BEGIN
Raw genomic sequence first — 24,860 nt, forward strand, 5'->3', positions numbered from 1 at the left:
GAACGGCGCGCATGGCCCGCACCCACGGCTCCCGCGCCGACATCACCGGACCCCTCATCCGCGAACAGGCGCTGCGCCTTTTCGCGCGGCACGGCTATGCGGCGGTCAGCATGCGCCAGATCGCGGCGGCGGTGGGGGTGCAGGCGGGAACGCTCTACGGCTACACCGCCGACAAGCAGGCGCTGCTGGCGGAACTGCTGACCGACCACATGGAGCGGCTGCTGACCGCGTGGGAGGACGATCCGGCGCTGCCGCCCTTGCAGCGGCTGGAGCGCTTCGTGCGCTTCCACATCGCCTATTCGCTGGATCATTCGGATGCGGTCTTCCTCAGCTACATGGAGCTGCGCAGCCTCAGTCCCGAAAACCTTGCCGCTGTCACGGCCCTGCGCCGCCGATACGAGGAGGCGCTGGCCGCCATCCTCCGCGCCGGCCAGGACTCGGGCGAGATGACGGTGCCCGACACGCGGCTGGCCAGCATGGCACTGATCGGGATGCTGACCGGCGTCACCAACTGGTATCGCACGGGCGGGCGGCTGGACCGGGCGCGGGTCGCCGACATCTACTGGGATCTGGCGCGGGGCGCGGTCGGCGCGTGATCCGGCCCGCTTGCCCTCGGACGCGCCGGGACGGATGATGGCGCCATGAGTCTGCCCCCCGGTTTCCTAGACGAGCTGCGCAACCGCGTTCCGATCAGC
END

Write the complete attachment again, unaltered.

Raw genomic sequence first — 24,860 nt, forward strand, 5'->3', positions numbered from 1 at the left:
GAACGGCGCGCATGGCCCGCACCCACGGCTCCCGCGCCGACATCACCGGACCCCTCATCCGCGAACAGGCGCTGCGCCTTTTCGCGCGGCACGGCTATGCGGCGGTCAGCATGCGCCAGATCGCGGCGGCGGTGGGGGTGCAGGCGGGAACGCTCTACGGCTACACCGCCGACAAGCAGGCGCTGCTGGCGGAACTGCTGACCGACCACATGGAGCGGCTGCTGACCGCGTGGGAGGACGATCCGGCGCTGCCGCCCTTGCAGCGGCTGGAGCGCTTCGTGCGCTTCCACATCGCCTATTCGCTGGATCATTCGGATGCGGTCTTCCTCAGCTACATGGAGCTGCGCAGCCTCAGTCCCGAAAACCTTGCCGCTGTCACGGCCCTGCGCCGCCGATACGAGGAGGCGCTGGCCGCCATCCTCCGCGCCGGCCAGGACTCGGGCGAGATGACGGTGCCCGACACGCGGCTGGCCAGCATGGCACTGATCGGGATGCTGACCGGCGTCACCAACTGGTATCGCACGGGCGGGCGGCTGGACCGGGCGCGGGTCGCCGACATCTACTGGGATCTGGCGCGGGGCGCGGTCGGCGCGTGATCCGGCCCGCTTGCCCTCGGACGCGCCGGGACGGATGATGGCGCCATGAGTCTGCCCCCCGGTTTCCTAGACGAGCTGCGCAACCGCGTTCCGATCAGC